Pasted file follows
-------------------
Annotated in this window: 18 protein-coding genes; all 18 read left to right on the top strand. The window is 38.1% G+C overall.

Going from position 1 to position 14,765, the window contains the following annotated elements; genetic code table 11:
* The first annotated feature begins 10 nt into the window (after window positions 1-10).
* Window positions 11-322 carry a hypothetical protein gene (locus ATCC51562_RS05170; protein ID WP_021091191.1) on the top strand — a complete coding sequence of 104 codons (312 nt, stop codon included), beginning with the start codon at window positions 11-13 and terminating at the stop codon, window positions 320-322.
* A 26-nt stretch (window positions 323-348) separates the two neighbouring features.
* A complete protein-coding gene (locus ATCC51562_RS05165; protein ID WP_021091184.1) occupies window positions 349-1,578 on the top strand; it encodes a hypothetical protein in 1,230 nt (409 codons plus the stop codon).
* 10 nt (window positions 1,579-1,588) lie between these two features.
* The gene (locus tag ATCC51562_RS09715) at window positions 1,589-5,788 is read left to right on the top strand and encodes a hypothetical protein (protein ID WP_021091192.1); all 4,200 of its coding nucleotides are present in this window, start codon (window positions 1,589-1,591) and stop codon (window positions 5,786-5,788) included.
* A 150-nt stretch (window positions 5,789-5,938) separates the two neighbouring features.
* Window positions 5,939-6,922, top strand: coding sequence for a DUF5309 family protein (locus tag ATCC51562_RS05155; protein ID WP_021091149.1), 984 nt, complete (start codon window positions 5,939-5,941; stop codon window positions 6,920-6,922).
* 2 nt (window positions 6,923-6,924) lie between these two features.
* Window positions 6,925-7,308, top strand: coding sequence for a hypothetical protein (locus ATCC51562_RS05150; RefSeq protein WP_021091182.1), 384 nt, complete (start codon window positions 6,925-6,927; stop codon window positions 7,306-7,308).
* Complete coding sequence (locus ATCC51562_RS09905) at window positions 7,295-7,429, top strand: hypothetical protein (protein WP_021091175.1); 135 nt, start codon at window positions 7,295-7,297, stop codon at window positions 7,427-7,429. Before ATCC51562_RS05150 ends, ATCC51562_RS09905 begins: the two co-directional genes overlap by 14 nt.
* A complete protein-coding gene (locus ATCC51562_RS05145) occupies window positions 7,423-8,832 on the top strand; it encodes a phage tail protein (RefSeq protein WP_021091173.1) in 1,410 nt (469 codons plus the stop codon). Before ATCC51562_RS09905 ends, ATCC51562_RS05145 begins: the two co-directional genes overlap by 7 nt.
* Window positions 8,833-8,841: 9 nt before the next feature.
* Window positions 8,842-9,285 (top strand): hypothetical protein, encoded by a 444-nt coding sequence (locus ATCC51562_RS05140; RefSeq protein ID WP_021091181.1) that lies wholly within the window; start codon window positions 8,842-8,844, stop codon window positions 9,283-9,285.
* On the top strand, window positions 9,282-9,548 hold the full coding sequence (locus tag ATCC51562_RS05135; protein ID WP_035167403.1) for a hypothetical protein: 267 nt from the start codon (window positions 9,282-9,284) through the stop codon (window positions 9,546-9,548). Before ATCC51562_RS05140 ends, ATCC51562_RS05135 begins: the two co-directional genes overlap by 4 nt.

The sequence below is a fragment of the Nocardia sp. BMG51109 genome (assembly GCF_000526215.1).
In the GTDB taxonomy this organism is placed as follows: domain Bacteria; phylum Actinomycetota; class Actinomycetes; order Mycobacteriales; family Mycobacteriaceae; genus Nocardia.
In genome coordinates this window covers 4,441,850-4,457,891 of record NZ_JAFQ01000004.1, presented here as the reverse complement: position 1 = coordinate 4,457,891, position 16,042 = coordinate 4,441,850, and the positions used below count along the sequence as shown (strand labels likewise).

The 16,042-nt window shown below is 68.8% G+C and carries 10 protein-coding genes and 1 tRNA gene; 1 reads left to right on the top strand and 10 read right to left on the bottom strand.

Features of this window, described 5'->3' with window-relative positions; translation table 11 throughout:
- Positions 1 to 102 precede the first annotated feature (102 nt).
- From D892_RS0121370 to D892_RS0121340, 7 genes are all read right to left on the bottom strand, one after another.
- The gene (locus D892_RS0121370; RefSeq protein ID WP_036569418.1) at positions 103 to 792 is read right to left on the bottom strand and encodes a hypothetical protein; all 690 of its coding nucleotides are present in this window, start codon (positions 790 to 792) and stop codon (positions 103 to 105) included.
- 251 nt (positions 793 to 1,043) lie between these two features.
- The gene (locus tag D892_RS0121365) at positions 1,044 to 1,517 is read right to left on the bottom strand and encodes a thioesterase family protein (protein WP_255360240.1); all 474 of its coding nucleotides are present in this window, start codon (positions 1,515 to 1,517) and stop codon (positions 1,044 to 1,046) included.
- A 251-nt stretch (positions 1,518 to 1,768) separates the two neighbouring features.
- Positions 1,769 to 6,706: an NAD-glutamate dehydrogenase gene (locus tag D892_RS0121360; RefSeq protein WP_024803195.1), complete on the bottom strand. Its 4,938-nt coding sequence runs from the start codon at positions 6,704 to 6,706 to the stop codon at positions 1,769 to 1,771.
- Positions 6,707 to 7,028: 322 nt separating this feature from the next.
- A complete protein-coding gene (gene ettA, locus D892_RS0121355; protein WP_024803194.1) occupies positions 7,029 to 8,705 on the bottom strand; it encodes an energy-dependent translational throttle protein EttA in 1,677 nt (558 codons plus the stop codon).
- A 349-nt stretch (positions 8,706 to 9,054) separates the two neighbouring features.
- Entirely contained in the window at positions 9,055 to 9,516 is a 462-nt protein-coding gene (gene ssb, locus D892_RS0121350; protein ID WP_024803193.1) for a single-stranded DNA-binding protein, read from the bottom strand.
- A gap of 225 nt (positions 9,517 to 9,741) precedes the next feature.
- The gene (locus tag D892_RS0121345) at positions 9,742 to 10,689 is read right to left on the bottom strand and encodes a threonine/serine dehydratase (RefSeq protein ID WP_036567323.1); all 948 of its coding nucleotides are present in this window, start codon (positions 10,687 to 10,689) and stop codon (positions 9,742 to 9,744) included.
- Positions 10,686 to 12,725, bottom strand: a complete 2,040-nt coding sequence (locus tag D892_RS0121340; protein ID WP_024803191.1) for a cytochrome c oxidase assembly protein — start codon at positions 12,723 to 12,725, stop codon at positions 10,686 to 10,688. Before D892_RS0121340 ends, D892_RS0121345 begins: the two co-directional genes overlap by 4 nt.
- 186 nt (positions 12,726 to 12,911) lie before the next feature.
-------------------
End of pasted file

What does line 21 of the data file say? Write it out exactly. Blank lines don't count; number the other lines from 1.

The 16,042-nt window shown below is 68.8% G+C and carries 10 protein-coding genes and 1 tRNA gene; 1 reads left to right on the top strand and 10 read right to left on the bottom strand.